LRES Ph.D. Dissertation Defense: Sam Carlson
- Thursday, April 9, 2020 at 10:00am
Understanding Hydrogeomorphic Influences on Stream Network Denitrification and Temperature Dynamics
The removal of nitrate from stream networks through the process of denitrification is an important component of local and regional nutrient cycles, but the controls on stream network denitrification rates remain poorly understood. Previous work has demonstrated general effects of stream channel size and nitrate loading rates on network-scale denitrification rates, but has been unable to elucidate connections between the complex environmental template of streams, and resulting denitrification rates. Understanding links between land use and management practices, physical and chemical characteristics of streams, and stream denitrification rates is critical to interpreting observed patterns of nitrate in freshwater systems and forming holistic management strategies for reducing the negative effects of elevated nitrate concentrations. To address these critical uncertainties, we develop a stream network simulation model that incorporates the effects of whole-stream aerobic respiration on biotic denitrification demand. This model is applied to a small, subalpine stream network under scenarios designed to explore 1) the implications of temperature-controlled, network scale patterns of respiration rates on the distribution and overall magnitude of stream network denitrification, and 2) the effect of logging-induced channel simplification on whole network denitrification rates. The first analysis is complimented by an evaluation of controls on stream temperature across this network, revealing the spatially and temporally variable influence of in-network lakes on stream temperatures. Results from the first analysis suggest that reach- and network-scale denitrification rates are strongly influenced by respiration rate and temperature when nitrate supplies are high relative to removal rates, indicating an increased contribution of lower, warmer streams to whole-network denitrification. The second analysis reveals that historical logging has caused a ~30% loss of stream network denitrification capacity, which is manifested as a corresponding reduction in whole-network denitrification rates when nitrate supplies are not limiting. In sum, this work emphasizes the diverse set of factors that influence reach and watershed scale biogeochemical characteristics and processes, and suggests that land management actions which influence stream morphology may also alter stream denitrification rates.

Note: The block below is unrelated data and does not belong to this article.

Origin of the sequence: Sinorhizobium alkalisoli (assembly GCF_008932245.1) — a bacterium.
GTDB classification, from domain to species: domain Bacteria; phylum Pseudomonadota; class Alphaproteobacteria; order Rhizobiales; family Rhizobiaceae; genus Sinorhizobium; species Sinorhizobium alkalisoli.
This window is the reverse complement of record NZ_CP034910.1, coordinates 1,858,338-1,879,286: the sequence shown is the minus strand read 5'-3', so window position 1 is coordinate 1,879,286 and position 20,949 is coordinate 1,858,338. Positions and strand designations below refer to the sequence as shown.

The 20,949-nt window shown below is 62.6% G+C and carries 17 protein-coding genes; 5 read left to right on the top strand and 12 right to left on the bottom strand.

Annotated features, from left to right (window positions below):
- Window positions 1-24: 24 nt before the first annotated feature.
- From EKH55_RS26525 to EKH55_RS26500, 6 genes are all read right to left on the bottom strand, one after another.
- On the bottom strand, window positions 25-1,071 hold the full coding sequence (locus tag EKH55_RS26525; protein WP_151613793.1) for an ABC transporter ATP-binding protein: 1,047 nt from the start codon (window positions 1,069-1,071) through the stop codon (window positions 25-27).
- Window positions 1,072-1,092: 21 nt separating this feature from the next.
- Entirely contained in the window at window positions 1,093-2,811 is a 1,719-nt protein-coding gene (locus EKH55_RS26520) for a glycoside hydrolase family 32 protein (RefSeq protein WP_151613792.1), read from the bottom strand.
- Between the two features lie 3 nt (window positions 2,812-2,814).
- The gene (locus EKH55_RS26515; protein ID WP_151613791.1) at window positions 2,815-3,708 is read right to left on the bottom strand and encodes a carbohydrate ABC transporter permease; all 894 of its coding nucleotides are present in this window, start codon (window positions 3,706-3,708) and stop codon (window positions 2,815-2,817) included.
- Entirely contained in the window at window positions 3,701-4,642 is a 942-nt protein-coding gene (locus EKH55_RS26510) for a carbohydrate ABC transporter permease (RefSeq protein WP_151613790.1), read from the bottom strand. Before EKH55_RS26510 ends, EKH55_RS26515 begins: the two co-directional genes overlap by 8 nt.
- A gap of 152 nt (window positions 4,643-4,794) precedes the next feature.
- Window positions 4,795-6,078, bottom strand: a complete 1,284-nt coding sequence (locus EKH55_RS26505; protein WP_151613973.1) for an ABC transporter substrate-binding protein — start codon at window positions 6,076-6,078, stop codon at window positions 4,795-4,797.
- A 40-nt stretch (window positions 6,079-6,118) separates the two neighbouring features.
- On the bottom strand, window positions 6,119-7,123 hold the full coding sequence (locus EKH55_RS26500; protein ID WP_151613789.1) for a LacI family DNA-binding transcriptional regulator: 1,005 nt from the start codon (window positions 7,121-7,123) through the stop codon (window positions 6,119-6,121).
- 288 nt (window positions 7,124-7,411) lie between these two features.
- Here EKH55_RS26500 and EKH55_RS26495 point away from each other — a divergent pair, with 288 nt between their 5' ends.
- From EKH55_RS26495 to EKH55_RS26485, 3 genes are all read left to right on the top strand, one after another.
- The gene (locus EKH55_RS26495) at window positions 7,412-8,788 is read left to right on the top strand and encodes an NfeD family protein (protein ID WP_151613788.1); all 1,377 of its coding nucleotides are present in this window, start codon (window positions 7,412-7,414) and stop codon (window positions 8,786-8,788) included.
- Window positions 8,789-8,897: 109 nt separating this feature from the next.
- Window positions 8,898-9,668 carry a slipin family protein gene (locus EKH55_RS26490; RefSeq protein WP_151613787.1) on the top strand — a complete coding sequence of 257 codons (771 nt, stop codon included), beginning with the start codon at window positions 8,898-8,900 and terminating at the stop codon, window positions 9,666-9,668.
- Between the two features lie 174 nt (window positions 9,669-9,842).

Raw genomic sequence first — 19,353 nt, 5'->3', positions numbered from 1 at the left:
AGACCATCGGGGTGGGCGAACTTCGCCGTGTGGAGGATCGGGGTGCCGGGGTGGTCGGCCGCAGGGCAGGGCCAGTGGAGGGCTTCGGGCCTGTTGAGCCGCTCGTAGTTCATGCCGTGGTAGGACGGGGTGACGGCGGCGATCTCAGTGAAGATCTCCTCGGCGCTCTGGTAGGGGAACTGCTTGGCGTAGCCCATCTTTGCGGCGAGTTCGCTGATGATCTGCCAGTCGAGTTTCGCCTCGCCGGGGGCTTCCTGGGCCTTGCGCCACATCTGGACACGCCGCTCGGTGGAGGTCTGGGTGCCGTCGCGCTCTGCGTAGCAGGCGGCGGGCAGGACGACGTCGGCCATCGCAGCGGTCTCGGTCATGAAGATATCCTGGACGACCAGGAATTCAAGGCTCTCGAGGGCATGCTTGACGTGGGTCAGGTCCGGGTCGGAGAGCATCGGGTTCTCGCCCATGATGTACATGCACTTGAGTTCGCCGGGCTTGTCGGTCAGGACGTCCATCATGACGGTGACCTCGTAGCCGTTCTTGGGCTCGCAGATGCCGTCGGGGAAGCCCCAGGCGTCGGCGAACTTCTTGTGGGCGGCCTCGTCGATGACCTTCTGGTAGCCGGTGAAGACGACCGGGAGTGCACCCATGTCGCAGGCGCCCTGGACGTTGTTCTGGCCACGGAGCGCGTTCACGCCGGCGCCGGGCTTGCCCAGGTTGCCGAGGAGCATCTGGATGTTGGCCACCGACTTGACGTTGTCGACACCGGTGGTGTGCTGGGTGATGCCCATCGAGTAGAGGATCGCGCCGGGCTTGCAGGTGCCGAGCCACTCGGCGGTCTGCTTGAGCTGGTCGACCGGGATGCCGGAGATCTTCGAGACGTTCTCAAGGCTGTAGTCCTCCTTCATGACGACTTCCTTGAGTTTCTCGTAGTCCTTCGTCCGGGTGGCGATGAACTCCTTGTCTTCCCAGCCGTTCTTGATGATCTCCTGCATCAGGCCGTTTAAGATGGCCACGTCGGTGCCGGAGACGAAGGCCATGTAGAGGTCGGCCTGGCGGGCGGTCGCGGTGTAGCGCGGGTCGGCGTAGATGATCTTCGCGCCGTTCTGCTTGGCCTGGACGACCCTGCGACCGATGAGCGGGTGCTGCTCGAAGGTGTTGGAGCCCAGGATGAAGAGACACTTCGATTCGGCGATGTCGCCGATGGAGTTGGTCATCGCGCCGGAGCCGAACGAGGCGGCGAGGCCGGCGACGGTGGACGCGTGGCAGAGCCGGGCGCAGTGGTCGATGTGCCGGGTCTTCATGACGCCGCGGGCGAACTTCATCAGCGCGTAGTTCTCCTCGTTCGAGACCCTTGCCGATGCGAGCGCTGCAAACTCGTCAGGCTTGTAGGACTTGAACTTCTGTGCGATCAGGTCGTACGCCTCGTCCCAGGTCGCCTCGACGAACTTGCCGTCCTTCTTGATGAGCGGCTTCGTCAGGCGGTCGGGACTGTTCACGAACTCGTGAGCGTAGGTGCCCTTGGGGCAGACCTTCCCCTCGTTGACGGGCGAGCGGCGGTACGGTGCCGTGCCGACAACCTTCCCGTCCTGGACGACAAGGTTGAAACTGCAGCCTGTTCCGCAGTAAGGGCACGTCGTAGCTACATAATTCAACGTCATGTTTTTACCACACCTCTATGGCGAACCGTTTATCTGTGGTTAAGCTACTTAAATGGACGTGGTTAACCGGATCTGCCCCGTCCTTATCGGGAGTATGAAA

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- Department of Land Resources and Environmental Sciences